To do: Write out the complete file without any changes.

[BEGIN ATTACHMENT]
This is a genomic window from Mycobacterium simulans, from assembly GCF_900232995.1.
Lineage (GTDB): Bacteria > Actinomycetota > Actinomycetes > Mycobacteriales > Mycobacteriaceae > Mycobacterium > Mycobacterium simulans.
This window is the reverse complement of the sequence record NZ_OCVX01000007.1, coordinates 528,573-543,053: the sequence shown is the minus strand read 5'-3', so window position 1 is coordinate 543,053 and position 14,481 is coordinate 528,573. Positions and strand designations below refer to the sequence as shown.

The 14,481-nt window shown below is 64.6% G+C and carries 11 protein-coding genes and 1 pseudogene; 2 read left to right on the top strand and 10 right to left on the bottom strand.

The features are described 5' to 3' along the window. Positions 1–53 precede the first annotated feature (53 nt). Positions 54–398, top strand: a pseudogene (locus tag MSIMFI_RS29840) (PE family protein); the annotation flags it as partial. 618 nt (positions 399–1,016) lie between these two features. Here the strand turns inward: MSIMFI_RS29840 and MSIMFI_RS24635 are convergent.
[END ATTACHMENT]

This is a genomic window from Mycobacterium simulans, from assembly GCF_900232995.1.
Lineage (GTDB): Bacteria > Actinomycetota > Actinomycetes > Mycobacteriales > Mycobacteriaceae > Mycobacterium > Mycobacterium simulans.
This window is the reverse complement of the sequence record NZ_OCVX01000007.1, coordinates 528,573-543,053: the sequence shown is the minus strand read 5'-3', so window position 1 is coordinate 543,053 and position 14,481 is coordinate 528,573. Positions and strand designations below refer to the sequence as shown.

The 14,481-nt window shown below is 64.6% G+C and carries 11 protein-coding genes and 1 pseudogene; 2 read left to right on the top strand and 10 right to left on the bottom strand.

The features are described 5' to 3' along the window. Positions 1–53 precede the first annotated feature (53 nt). Positions 54–398, top strand: a pseudogene (locus tag MSIMFI_RS29840) (PE family protein); the annotation flags it as partial. 618 nt (positions 399–1,016) lie between these two features. Here the strand turns inward: MSIMFI_RS29840 and MSIMFI_RS24635 are convergent.